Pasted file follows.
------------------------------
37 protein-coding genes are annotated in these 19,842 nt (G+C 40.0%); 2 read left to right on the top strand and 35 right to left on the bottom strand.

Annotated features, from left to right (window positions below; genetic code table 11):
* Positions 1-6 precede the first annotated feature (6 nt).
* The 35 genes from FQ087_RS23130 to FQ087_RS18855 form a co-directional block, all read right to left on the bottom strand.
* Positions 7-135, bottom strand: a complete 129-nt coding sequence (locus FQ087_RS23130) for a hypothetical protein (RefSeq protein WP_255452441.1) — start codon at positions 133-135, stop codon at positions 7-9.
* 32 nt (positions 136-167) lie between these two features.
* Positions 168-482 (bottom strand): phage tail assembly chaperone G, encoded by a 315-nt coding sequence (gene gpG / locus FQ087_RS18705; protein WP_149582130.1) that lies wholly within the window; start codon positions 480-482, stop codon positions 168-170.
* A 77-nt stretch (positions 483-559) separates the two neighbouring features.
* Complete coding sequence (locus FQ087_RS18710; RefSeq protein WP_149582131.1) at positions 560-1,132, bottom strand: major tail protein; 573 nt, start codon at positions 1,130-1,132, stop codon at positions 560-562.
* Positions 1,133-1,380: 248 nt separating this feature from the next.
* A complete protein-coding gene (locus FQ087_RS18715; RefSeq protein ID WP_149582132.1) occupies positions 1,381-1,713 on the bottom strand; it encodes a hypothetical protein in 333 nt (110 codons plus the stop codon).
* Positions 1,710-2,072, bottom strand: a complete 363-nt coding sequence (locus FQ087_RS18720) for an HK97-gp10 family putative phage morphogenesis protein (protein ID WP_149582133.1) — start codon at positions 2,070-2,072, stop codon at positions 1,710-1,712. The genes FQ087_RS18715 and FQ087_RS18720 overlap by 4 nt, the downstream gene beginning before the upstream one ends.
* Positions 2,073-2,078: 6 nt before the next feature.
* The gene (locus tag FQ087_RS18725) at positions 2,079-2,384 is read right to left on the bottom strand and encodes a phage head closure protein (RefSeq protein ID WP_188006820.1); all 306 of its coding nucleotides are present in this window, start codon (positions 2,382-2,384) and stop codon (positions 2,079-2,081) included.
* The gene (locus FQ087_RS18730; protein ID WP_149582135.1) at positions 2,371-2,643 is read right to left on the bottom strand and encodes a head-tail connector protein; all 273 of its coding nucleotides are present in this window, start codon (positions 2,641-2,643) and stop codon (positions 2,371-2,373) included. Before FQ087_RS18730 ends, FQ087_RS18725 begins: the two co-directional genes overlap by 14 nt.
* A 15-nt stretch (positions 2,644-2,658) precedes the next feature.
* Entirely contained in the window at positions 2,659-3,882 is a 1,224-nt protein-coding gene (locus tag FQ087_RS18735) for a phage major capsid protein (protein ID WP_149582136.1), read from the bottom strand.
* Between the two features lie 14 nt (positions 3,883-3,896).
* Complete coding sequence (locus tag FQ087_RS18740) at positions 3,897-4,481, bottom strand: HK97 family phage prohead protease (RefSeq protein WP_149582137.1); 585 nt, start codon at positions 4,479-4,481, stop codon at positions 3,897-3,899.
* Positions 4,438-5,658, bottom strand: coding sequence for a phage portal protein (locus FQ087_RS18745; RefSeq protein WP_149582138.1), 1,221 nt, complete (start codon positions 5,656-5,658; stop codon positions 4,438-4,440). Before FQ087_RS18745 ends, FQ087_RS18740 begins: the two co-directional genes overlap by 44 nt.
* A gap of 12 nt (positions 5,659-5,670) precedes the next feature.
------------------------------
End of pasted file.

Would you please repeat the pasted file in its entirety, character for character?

37 protein-coding genes are annotated in these 19,842 nt (G+C 40.0%); 2 read left to right on the top strand and 35 right to left on the bottom strand.

Annotated features, from left to right (window positions below; genetic code table 11):
* Positions 1-6 precede the first annotated feature (6 nt).
* The 35 genes from FQ087_RS23130 to FQ087_RS18855 form a co-directional block, all read right to left on the bottom strand.
* Positions 7-135, bottom strand: a complete 129-nt coding sequence (locus FQ087_RS23130) for a hypothetical protein (RefSeq protein WP_255452441.1) — start codon at positions 133-135, stop codon at positions 7-9.
* 32 nt (positions 136-167) lie between these two features.
* Positions 168-482 (bottom strand): phage tail assembly chaperone G, encoded by a 315-nt coding sequence (gene gpG / locus FQ087_RS18705; protein WP_149582130.1) that lies wholly within the window; start codon positions 480-482, stop codon positions 168-170.
* A 77-nt stretch (positions 483-559) separates the two neighbouring features.
* Complete coding sequence (locus FQ087_RS18710; RefSeq protein WP_149582131.1) at positions 560-1,132, bottom strand: major tail protein; 573 nt, start codon at positions 1,130-1,132, stop codon at positions 560-562.
* Positions 1,133-1,380: 248 nt separating this feature from the next.
* A complete protein-coding gene (locus FQ087_RS18715; RefSeq protein ID WP_149582132.1) occupies positions 1,381-1,713 on the bottom strand; it encodes a hypothetical protein in 333 nt (110 codons plus the stop codon).
* Positions 1,710-2,072, bottom strand: a complete 363-nt coding sequence (locus FQ087_RS18720) for an HK97-gp10 family putative phage morphogenesis protein (protein ID WP_149582133.1) — start codon at positions 2,070-2,072, stop codon at positions 1,710-1,712. The genes FQ087_RS18715 and FQ087_RS18720 overlap by 4 nt, the downstream gene beginning before the upstream one ends.
* Positions 2,073-2,078: 6 nt before the next feature.
* The gene (locus tag FQ087_RS18725) at positions 2,079-2,384 is read right to left on the bottom strand and encodes a phage head closure protein (RefSeq protein ID WP_188006820.1); all 306 of its coding nucleotides are present in this window, start codon (positions 2,382-2,384) and stop codon (positions 2,079-2,081) included.
* The gene (locus FQ087_RS18730; protein ID WP_149582135.1) at positions 2,371-2,643 is read right to left on the bottom strand and encodes a head-tail connector protein; all 273 of its coding nucleotides are present in this window, start codon (positions 2,641-2,643) and stop codon (positions 2,371-2,373) included. Before FQ087_RS18730 ends, FQ087_RS18725 begins: the two co-directional genes overlap by 14 nt.
* A 15-nt stretch (positions 2,644-2,658) precedes the next feature.
* Entirely contained in the window at positions 2,659-3,882 is a 1,224-nt protein-coding gene (locus tag FQ087_RS18735) for a phage major capsid protein (protein ID WP_149582136.1), read from the bottom strand.
* Between the two features lie 14 nt (positions 3,883-3,896).
* Complete coding sequence (locus tag FQ087_RS18740) at positions 3,897-4,481, bottom strand: HK97 family phage prohead protease (RefSeq protein WP_149582137.1); 585 nt, start codon at positions 4,479-4,481, stop codon at positions 3,897-3,899.
* Positions 4,438-5,658, bottom strand: coding sequence for a phage portal protein (locus FQ087_RS18745; RefSeq protein WP_149582138.1), 1,221 nt, complete (start codon positions 5,656-5,658; stop codon positions 4,438-4,440). Before FQ087_RS18745 ends, FQ087_RS18740 begins: the two co-directional genes overlap by 44 nt.
* A gap of 12 nt (positions 5,659-5,670) precedes the next feature.